Ripple to Open Office in Dubai International Finance Centre

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Ripple to Open Office in Dubai International Finance Centre

Enterprise blockchain and crypto solutions firm Ripple will open its office in Dubai as the Emirate continues to emerge as a key global financial hub for crypto innovation.

Ripple CEO Brad Garlinghouse announced the plans in a tweet during the ongoing Dubai Fintech Summit, being organised by Dubai International Finance Centre (DIFC), on Monday. He also praised the UAE’s recent efforts to regulate the crypto sector.

The two-day Dubai Fintech Summit began on Monday in which more than 5,000 global fintech executives and technology professionals are attending to discuss the latest innovations and challenges in the sector.

The new office will be in DIFC as part of the expansion. Further, the crypto solutions firm will also hold ‘Swell Global 2023,’ the seventh edition of its annual customer conference in Dubai on November 8-9, Garlinghouse disclosed.

“We chose Dubai as both a key office for Ripple, and to bring Swell Global to the city, in large part due to its forward-thinking regulatory environment. Regulators here have risen to the challenge of establishing a framework that allows the local crypto industry to thrive, create jobs and increase economic growth, while also ensuring participants act in a responsible manner,” Garlinghouse said.

“Dubai is playing an important part in shaping the world’s future economy. By demonstrating truly visionary leadership, the Emirate has positioned itself as an exciting fintech hub that is embracing crypto and blockchain technologies to bring innovation and foreign investment into the space,” he said.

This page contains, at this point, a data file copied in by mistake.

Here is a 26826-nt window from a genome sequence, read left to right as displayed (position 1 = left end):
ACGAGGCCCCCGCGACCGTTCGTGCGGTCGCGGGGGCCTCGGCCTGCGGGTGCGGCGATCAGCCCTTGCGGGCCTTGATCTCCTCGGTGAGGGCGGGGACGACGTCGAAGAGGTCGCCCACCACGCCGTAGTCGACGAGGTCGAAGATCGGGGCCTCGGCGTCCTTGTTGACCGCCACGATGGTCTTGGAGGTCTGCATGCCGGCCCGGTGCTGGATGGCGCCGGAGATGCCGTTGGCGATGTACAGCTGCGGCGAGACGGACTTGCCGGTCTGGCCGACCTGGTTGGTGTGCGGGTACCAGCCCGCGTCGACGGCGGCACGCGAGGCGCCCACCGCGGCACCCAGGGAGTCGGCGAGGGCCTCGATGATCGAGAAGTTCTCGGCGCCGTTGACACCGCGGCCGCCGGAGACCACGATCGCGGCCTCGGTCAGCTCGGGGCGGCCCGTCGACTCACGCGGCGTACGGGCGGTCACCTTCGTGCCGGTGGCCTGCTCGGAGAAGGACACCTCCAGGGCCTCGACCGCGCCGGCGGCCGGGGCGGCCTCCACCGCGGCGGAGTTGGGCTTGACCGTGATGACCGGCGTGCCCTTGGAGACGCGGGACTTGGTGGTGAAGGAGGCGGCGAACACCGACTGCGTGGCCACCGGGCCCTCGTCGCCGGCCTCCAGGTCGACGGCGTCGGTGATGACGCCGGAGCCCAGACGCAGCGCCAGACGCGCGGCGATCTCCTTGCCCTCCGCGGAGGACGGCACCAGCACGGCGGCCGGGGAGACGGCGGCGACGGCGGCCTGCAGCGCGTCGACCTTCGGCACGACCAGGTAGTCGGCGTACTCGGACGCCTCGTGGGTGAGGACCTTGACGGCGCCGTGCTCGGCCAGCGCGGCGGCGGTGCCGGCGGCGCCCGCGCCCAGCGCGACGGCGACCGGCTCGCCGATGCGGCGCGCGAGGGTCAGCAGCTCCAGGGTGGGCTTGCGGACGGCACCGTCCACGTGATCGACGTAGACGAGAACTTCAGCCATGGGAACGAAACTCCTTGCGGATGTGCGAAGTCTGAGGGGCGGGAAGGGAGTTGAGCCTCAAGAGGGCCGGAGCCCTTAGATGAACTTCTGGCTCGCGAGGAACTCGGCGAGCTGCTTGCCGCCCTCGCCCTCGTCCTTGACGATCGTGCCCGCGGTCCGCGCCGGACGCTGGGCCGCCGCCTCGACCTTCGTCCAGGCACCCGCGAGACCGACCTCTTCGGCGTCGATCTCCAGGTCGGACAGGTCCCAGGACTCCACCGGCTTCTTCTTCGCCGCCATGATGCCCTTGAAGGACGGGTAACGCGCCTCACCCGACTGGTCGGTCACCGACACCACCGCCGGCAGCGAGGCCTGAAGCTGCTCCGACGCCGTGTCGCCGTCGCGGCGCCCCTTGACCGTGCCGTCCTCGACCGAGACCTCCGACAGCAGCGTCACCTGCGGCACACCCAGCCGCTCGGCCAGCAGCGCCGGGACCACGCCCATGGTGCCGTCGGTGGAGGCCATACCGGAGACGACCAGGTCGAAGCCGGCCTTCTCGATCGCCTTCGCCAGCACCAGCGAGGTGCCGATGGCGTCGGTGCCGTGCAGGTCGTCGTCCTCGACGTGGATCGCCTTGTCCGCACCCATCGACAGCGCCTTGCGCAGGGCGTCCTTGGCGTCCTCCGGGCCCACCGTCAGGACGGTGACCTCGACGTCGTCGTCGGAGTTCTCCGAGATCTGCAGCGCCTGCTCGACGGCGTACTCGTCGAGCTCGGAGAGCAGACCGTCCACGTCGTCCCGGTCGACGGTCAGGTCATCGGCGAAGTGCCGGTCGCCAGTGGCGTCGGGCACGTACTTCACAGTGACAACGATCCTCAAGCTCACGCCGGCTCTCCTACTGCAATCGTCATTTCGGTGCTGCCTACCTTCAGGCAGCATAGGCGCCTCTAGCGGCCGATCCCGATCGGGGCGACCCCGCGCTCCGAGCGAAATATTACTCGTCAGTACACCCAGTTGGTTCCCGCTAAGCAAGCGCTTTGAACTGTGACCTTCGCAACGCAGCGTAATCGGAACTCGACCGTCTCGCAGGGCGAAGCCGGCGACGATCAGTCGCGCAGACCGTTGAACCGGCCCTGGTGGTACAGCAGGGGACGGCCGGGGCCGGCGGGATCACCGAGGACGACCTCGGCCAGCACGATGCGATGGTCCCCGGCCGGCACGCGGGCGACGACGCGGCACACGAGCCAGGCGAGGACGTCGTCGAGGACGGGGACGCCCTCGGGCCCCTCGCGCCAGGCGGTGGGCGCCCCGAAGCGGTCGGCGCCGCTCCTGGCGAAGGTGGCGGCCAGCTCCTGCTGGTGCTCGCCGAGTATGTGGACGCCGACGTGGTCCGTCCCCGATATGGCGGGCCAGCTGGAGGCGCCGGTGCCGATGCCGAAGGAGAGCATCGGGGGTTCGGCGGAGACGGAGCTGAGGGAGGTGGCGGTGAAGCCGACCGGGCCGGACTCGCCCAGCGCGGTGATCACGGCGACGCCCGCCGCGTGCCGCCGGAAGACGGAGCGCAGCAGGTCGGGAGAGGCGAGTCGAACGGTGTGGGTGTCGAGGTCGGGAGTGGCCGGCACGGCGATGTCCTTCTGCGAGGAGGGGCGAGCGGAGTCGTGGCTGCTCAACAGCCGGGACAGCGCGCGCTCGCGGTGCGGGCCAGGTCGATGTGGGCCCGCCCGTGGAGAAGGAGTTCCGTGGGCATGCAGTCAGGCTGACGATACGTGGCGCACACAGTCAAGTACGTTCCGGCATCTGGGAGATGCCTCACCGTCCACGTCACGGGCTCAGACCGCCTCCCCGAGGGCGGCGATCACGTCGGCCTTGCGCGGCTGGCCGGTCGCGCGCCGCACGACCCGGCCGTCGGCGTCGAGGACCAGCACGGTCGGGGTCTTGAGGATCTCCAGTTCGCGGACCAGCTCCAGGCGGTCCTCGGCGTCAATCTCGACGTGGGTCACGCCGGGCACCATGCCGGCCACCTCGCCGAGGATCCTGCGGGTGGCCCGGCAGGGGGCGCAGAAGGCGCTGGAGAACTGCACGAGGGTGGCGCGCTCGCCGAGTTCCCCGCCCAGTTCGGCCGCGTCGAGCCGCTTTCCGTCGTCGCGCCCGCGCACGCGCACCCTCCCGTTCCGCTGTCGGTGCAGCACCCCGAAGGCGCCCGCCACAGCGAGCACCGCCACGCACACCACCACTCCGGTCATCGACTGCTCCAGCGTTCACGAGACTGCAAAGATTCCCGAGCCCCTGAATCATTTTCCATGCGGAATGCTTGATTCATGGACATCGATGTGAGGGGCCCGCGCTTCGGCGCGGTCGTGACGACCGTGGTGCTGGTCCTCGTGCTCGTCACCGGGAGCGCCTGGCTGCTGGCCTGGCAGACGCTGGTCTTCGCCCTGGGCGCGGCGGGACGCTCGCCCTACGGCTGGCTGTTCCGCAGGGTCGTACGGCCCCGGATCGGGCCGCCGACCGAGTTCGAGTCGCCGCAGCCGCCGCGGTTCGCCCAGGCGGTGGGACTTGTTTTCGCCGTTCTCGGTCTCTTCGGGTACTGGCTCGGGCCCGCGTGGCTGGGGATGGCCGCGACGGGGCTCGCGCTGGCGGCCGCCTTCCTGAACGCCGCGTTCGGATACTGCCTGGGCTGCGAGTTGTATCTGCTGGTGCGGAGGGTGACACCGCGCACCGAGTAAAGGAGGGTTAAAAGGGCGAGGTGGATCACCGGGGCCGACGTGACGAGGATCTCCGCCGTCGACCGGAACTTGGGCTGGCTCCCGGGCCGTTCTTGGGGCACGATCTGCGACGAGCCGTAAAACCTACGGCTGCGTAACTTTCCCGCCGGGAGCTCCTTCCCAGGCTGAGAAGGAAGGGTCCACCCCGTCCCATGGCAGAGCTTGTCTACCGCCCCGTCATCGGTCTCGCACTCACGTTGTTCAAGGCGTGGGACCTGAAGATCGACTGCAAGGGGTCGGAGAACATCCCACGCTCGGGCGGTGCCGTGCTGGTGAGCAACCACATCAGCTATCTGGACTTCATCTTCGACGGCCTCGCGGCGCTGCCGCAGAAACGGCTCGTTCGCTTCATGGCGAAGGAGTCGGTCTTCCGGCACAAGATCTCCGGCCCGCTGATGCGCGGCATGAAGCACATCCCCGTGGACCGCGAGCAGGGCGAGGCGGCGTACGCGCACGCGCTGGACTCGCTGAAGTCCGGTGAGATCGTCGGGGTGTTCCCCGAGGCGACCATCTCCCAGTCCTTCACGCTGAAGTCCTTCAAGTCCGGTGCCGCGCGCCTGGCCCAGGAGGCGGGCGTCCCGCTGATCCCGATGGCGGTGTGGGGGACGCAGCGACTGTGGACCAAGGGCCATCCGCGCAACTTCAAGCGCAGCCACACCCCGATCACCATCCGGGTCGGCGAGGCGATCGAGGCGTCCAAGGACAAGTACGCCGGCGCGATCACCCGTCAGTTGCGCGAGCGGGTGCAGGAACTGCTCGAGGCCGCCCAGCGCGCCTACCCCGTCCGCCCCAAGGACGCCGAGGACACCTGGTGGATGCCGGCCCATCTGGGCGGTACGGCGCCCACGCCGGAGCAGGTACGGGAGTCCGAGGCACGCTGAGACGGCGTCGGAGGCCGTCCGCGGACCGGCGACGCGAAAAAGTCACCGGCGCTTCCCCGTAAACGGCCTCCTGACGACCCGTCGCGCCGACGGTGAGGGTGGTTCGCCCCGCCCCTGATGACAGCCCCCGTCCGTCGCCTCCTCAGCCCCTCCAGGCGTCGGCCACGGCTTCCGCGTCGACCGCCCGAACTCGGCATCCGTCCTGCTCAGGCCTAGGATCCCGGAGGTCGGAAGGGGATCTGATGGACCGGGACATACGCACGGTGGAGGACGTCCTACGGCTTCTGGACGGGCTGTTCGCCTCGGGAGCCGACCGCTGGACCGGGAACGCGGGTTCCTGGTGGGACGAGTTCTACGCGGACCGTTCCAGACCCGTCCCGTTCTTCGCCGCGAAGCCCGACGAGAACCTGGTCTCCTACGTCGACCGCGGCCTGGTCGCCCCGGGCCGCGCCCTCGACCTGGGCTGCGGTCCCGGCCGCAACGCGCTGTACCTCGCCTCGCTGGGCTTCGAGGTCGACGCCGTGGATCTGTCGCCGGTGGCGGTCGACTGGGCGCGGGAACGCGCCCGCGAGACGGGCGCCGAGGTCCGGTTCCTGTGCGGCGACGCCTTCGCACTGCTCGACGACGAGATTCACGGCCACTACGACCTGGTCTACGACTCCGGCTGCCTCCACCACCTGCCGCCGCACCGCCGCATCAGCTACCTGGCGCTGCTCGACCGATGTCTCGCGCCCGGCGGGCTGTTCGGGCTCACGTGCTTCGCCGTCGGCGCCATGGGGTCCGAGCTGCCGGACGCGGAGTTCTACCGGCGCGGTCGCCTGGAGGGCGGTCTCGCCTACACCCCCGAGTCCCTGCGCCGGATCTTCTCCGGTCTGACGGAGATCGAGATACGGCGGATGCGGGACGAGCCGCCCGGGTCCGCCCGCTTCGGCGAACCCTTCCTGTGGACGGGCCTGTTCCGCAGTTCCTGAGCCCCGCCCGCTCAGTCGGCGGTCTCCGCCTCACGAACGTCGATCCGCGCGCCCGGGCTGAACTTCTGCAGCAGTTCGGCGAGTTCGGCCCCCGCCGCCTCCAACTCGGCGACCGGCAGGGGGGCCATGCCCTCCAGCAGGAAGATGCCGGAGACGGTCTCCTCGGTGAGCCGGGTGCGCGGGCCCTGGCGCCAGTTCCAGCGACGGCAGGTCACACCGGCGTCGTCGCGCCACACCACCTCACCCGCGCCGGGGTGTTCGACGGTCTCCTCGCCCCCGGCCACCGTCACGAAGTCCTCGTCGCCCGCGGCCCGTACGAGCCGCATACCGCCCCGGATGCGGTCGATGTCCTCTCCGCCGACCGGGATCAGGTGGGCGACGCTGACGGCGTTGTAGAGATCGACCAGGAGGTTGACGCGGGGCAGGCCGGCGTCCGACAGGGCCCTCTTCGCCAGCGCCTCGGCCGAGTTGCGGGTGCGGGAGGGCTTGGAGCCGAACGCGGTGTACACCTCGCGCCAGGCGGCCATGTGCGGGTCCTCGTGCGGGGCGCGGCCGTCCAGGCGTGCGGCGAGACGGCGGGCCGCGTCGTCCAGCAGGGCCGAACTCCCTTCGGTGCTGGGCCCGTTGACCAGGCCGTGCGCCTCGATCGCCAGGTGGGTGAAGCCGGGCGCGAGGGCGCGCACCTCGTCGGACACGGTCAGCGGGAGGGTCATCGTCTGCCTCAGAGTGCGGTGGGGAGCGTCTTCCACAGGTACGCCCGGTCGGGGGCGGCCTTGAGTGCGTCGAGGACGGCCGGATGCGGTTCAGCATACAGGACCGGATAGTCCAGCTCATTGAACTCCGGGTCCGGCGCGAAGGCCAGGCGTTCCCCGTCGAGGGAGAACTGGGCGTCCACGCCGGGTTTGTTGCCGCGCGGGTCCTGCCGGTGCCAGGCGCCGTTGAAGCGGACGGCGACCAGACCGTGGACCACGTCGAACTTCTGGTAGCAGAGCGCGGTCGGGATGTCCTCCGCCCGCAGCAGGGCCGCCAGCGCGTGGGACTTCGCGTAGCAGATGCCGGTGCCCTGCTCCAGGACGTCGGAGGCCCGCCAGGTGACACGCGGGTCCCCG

“With 20% of our customers based in the Middle East and North Africa (MENA) region and clear regulatory regimes being developed, it’s no surprise that Dubai is emerging as a key global financial hub for crypto innovation to thrive,” the CEO said.

First in MENA Region

Navin Gupta, Managing Director, South Asia & MENA, at Ripple, said that in a hyper-global connected world, the need for cross-border payments is on the rise, with an estimated $156 trillion worth of cross-border payment flows in 2022 alone.

As a region containing several significant remittance markets and corridors, the Middle East’s financial institutions are focused on making payments faster, cheaper, and more efficient for the people who need it the most, he said.

“This is where Ripple excels. We were the first enterprise company to leverage crypto to tackle the trillion-dollar challenges associated with cross-border payments – expertise that we have been bringing to our customers in the Middle East for many years. Ripple is proud of its presence in the UAE, and we are excited about what the future holds for our business in the region,” he added.

MENA region is one of the key markets for Ripple and its customers include Qatar National Bank, Lulu Financial Holdings, Al-Ansari Exchange, RAK Bank, and SABB, among others.

Over half of Ripple’s MENA payment volume consists of cross-border payments such as remittances from the UAE, Bahrain, and Saudi Arabia to India. The company chose the DIFC as the location for its MENA headquarters in 2020 due to Dubai’s innovation-forward regulations, expansive network and reputation as a leading global financial centre.

High Costs

Ripple has been fighting a long battle with the US Securities and Exchange Commission (SEC) and earlier this month, Garlinghouse said that his company will have spent $200 million defending itself in court from the US regulator.

Global Business Magazine

Global Business Magazine

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